Where would the Phillies be without Alec Bohm the last couple of days?
Think about it.
The Phils blew a six-run lead in New York on Monday. They came back for a 9-8 win on the strength of Jean Segura’s two-run homer in the 10th inning, but it was Bohm who tied the game at 7-7 with a huge base hit in the eighth.
On Tuesday, the Phillies came within one strike of being swept in a doubleheader by the tanking Boston Red Sox. Bohm rescued the Phils with a two-out, two-run single in the bottom of the seventh to give them a 6-5, walk-off win in Game 1.
Oh, yeah, Bohm had already delivered a two-run single earlier in the game.
So, it’s a good thing the rookie third baseman has been around the last two days. Without him, this club might very well be in the throes of a five-game losing streak, a sub-.500 record and third place in the NL East.
Instead, the Phils catch their breath with an off day Wednesday, still in second place in NL East, three games over .500 with a crucial seven-game series in Miami set to begin on Thursday.
Here’s something to consider about the five huge runs that Bohm has driven in the last two days:
They probably don’t happen if Scott Kingery had been healthy this season and put the clamps down on the starting second base job. Kingery’s struggles reduced him to a utility role and forced the Phillies to move Segura from third base to second, thus clearing the way for Bohm to come up from the Lehigh Valley satellite camp and get time at third base. Kingery, who battled COVID-19 in June and shoulder and back issues in July and August, is now on the injured list.
The bottom line is Bohm might still be getting regular at-bats in Lehigh Valley if the delicate puzzle of the Phillies’ opening day lineup had produced the way team officials had hoped.
Instead, he’s getting big hits in Philadelphia -- he's hitting .291 with five doubles, two homers and 15 RBIs -- and earning the highest of praise from teammates.
Jake Arrieta has said that Bohm – age 24 with 24 big-league games under his belt -- looks like a seasoned veteran.
Bryce Harper has heaped even more lofty praise on Bohm.
“He’s been great since he came up,” Harper said. “Great hitter. You’ll think I’m crazy, but with the long hair and the No. 28, plus he’s got a great swing, he reminds me a lot of Jayson Werth. It’s kind of that little swing in a big man’s body. His two-stroke approach, the way he goes to right field and then hits homers to right and left, as well. The bigger he gets, the better he gets, he’s going to be a possible MVP player for us. I know that’s high praise, but I believe in him as a player and person.”
Wow. An MVP reference after less than a month in the big leagues. We’d caution that similar hype was attached to Domonic Brown and Maikel Franco when they were young players. Hall of Famer and three-time MVP Mike Schmidt was the guy who said it about Franco.
Superlatives aside, Bohm has a lot going for him as a hitter. It’s easy to see why the Phillies made him the No. 3 overall pick in the 2018 draft. He has tools, strengths as a hitter that project over the long haul, be it at third base or first base. In fact, he’s showing them now.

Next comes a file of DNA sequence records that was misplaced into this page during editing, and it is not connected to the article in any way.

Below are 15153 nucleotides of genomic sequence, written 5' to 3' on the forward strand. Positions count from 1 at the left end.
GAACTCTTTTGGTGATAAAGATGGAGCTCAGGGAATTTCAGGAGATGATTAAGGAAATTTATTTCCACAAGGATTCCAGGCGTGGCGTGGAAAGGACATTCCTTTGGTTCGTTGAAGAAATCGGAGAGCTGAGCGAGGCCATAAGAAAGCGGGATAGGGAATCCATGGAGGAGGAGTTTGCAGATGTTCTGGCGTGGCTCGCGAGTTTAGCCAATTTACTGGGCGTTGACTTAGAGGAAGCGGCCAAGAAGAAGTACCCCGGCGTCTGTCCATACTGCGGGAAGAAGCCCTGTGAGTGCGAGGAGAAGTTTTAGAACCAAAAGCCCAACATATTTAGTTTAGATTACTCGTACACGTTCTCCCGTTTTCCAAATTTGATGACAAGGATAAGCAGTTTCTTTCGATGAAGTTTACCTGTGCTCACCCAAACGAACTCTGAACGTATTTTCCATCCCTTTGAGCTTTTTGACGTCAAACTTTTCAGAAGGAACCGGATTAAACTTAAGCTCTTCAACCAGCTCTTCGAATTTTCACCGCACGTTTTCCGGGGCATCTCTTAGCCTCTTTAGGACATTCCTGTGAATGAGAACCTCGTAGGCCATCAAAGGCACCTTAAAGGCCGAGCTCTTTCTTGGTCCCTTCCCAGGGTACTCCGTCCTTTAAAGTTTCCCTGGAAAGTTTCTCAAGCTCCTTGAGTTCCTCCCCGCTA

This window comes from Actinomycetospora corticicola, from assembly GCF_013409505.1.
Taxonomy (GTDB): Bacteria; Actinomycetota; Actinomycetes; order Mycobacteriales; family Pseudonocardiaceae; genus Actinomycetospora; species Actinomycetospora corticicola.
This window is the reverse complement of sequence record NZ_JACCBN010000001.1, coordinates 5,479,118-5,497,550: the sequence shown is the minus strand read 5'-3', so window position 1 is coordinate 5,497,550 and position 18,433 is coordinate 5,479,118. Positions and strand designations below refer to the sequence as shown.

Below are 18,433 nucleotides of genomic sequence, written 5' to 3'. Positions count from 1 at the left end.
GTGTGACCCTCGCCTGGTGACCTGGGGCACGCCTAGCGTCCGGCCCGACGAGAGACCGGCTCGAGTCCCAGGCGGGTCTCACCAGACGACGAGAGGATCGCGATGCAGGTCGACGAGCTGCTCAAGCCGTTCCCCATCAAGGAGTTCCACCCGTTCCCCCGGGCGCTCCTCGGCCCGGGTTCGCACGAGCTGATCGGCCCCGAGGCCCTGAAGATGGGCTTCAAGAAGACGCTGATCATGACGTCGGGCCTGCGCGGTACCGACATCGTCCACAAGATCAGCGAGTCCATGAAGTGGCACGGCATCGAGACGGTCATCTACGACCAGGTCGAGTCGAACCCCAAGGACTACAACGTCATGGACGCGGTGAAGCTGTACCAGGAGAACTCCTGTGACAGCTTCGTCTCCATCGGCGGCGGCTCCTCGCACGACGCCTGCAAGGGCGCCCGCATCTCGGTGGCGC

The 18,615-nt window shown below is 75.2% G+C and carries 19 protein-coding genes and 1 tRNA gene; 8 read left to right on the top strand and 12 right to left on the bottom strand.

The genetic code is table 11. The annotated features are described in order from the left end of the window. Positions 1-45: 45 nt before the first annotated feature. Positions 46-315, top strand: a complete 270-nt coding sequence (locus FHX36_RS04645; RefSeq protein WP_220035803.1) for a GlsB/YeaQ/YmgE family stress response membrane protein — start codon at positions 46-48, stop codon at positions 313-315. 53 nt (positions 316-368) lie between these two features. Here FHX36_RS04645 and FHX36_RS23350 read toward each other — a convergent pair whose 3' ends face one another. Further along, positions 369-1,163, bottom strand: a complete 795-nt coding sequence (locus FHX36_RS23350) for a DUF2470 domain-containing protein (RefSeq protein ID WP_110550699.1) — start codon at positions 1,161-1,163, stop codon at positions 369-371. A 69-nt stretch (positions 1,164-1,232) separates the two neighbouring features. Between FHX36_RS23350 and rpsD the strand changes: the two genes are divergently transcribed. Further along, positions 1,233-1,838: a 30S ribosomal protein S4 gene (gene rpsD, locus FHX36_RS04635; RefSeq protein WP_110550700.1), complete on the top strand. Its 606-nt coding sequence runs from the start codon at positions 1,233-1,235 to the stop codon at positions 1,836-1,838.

“He’s not a guy that strikes out a lot,” manager Joe Girardi said. “He’s a contact guy that has power.
“He’s a hitter. I’ve said all along, I think he’s going to hit and hit for power. I think his approach is great. He’s not a guy that just looks to leave the ballpark. He looks to drive the ball gap to gap and, as you mature as a player and a man, those gap-to-gap line drives become homers. I believe that this kid really knows how to hit and it’s going to continue.”
In a time when so many hitters look to lift the ball – and can get into trouble for it – Bohm has stayed true to his line-drive approach. Hit the ball hard, the homers will happen. In between, “When is a single up the middle not good enough?” That was an actual quote from Scott Rolen back in the late 1990s. It’s still a pretty good point.
A single to right field was good enough for the Phillies in a comeback win Monday in New York and it was good enough to save them from what would have been a disastrous sweep Tuesday against Boston. Both were provided by Bohm, who has already earned the confidence of his teammates.
That last-out, last-strike game-winning hit in Game 1 Tuesday?
“We were all going ballistic,” pitcher Zach Eflin said. “We actually called it. We knew if Bohmer was up there he was going to get the job done. It’s really cool to see someone step up like that on multiple occasions and come through for the boys.
“He’s so confident, calm and collected. You look at him and he looks like he’s been up here for 10 years. He’s huge, 6-5, athletic, knows how to work a count, hit off-speed pitches. It’s amazing what he’s doing right now. We’re trying to continue this and keep it going. He’s been a huge part of our offense thus far and we’re looking forward to having that for a long time.”